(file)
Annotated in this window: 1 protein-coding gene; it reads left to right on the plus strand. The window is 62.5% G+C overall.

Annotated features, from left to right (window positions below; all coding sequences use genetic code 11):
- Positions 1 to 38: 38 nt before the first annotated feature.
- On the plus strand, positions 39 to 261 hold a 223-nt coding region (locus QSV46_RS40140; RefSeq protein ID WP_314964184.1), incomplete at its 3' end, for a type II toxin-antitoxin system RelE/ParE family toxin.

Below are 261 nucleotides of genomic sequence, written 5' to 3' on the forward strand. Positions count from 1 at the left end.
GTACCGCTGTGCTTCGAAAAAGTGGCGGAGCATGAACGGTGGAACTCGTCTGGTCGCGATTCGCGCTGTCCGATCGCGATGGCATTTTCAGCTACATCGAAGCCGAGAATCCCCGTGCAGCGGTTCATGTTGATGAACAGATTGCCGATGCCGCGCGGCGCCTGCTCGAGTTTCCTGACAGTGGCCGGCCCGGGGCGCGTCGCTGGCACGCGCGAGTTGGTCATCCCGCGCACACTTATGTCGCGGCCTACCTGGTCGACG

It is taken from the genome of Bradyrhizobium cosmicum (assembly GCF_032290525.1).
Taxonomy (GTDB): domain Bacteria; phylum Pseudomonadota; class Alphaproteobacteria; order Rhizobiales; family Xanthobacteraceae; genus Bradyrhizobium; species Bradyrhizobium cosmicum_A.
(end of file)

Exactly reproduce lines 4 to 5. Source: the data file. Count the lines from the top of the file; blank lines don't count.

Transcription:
- On the plus strand, positions 39 to 261 hold a 223-nt coding region (locus QSV46_RS40140; RefSeq protein ID WP_314964184.1), incomplete at its 3' end, for a type II toxin-antitoxin system RelE/ParE family toxin.

Below are 261 nucleotides of genomic sequence, written 5' to 3' on the forward strand. Positions count from 1 at the left end.